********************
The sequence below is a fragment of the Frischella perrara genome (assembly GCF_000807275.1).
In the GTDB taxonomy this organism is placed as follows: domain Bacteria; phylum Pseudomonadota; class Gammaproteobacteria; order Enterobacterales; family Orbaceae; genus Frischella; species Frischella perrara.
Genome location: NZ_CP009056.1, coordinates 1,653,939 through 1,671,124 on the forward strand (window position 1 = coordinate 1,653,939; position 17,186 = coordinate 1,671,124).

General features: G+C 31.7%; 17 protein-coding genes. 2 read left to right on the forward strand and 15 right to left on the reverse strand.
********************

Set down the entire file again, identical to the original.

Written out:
The sequence below is a fragment of the Frischella perrara genome (assembly GCF_000807275.1).
In the GTDB taxonomy this organism is placed as follows: domain Bacteria; phylum Pseudomonadota; class Gammaproteobacteria; order Enterobacterales; family Orbaceae; genus Frischella; species Frischella perrara.
Genome location: NZ_CP009056.1, coordinates 1,653,939 through 1,671,124 on the forward strand (window position 1 = coordinate 1,653,939; position 17,186 = coordinate 1,671,124).

General features: G+C 31.7%; 17 protein-coding genes. 2 read left to right on the forward strand and 15 right to left on the reverse strand.